Moderna is creating a synthetic version of RNA that will be injected into patients. RNA is biological material that carries genetic code. Basically, RNA tells our cells what functions to perform.
In this case, the synthetic RNA will cause the patient’s body to produce antigens (viral proteins) that look like COVID-19. In response, the immune system will produce antibodies that can fight off the virus.
It’s a great theory. It is a synthetic approach to teaching the body how to fight a virus. But here’s the other thing that makes Moderna’s vaccine unique – it hasn’t been tested on animals.
That’s right – Moderna got FDA permission to skip the animal trials that are typically required before a therapy can be tested on humans.
And the Phase 1 clinical trial will test Moderna’s vaccine on healthy people… not patients infected by COVID-19. The sole purpose is to make sure the vaccine is safe.
Moderna is registering 45 healthy volunteers for the Phase 1 trial. These volunteers will get two shots about a month apart.
Some volunteers will get a low dose of the vaccine. And some will get a high dose. But they won’t know in advance what dosage level they are getting. Think about that…
Suppose you were asked to volunteer for a vaccine that’s never been tested before, and you don’t even know if you are getting a high or low dose. How much money would it take for you to volunteer for such a trial?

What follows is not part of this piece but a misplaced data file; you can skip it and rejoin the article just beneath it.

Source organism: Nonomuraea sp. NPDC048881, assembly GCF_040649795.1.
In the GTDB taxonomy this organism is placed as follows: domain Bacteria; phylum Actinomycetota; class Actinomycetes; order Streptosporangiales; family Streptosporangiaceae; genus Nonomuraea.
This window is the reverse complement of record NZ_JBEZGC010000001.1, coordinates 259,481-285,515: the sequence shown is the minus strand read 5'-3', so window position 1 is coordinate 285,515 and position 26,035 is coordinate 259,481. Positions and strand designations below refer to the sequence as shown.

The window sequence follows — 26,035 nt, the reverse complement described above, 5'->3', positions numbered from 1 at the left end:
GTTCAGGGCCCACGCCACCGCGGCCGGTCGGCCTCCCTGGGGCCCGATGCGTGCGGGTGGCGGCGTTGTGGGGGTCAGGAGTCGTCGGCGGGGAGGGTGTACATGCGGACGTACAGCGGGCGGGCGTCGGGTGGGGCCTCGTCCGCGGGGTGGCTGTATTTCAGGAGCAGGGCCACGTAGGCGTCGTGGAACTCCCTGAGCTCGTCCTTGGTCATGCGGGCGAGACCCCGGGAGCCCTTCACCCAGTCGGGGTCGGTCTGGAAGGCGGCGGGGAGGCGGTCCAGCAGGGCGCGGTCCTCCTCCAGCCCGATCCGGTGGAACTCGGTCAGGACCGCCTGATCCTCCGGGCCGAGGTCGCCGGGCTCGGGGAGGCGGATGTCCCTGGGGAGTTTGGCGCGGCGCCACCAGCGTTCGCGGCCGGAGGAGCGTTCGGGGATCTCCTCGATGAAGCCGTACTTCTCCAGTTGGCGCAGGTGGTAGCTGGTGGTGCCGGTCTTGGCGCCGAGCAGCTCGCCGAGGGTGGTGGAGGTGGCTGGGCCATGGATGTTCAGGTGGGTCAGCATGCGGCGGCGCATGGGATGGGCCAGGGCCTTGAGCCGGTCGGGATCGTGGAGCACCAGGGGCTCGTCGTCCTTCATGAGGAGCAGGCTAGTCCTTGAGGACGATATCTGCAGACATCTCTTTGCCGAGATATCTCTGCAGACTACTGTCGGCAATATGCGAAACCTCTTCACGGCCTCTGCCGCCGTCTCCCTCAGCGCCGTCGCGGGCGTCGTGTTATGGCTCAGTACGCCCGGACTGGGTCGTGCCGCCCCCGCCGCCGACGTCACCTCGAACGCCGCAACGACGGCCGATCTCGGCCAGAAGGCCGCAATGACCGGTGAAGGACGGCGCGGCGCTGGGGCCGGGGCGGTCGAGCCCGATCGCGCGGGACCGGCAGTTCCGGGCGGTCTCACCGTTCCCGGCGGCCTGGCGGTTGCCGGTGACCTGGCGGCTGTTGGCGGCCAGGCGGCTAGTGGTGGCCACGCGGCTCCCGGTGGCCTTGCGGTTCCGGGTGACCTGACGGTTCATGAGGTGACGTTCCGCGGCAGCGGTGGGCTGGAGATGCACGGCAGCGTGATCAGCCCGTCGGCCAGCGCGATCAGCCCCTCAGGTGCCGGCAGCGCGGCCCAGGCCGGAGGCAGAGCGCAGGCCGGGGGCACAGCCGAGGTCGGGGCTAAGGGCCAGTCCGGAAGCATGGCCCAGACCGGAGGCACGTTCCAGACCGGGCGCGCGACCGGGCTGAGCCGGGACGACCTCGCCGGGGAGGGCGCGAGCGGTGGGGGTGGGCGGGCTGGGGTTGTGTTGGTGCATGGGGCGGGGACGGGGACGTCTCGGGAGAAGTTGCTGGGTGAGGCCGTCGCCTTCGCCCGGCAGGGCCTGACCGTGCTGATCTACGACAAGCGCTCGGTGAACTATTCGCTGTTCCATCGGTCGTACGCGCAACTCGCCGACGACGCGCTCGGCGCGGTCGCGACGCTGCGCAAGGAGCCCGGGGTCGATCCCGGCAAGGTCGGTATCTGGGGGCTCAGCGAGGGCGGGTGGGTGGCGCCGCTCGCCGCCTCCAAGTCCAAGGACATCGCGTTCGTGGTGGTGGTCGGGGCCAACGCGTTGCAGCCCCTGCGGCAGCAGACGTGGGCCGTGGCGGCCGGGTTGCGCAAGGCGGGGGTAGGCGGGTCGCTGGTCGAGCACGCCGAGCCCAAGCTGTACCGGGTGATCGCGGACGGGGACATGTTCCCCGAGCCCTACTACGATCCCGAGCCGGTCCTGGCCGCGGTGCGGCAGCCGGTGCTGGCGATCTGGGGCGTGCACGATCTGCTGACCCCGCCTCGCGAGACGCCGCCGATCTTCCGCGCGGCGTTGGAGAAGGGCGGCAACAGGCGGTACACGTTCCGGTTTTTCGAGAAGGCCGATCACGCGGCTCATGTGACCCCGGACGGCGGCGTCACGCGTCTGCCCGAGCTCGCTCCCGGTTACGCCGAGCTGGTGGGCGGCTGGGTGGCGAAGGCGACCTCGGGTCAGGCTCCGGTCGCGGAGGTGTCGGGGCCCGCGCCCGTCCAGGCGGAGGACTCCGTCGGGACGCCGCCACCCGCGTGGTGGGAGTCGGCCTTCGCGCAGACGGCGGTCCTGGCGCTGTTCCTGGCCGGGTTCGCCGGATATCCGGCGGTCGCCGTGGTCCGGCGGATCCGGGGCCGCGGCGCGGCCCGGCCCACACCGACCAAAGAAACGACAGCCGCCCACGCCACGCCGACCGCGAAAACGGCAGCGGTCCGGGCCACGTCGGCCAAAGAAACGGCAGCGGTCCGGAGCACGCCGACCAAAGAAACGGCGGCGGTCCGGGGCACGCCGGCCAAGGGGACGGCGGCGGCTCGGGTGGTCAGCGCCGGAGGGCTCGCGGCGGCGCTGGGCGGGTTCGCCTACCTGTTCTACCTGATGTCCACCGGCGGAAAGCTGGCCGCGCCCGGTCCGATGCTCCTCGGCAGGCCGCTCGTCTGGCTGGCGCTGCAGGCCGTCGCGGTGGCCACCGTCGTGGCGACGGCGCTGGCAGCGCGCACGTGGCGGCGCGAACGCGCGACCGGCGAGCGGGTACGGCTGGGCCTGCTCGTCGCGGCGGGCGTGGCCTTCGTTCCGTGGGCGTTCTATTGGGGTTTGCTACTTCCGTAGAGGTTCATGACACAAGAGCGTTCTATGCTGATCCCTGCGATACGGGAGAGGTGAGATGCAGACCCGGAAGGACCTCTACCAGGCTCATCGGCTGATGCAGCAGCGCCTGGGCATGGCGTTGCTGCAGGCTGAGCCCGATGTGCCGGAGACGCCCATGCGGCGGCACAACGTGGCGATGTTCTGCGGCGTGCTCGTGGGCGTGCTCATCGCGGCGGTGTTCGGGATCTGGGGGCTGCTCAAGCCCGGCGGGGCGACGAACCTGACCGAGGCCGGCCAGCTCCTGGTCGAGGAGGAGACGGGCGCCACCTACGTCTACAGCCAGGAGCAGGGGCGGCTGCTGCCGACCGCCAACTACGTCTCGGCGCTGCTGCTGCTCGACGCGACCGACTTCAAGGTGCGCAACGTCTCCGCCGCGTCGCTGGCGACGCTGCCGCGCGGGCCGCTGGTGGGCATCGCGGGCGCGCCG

Well, Moderna’s volunteers are doing it for $1,100.
I think I would ask for a couple more zeroes in there before I volunteered for a therapy that hadn’t even been tested on animals before.
This is an extremely unusual case. Most vaccines take 15–20 years to produce. They must make their way through trials on at least two different animal types. And then they go through a lengthy human clinical trial process.
In this case, Moderna is jumping right into human trials. That tells us just how urgent this issue is seen to be.
And the reality is that this may change the process of clinical trials in the future. This would especially be the case if Moderna is successful. It would also result in a boom for synthetic biology.
Moderna isn’t the only company testing therapies for COVID-19. There are currently more than 80 clinical trials that have already started or are pending in China working toward a vaccine.
And American companies like Gilead and Regeneron are also working toward treatments. It’s encouraging to see this much attention being given to COVID-19 from bleeding-edge technology firms.
I’m confident the world will soon have an effective vaccine to counter COVID-19.
Google’s latest smartphone innovation…
In the age of COVID-19, several of us will probably think twice before we touch payment terminals like the ones from Square that small businesses use. The good news is that soon we might not have to.
Google announced that certain new Android smartphones will come with a built-in radar sensor. This is the biggest smartphone innovation in quite some time. Here’s why…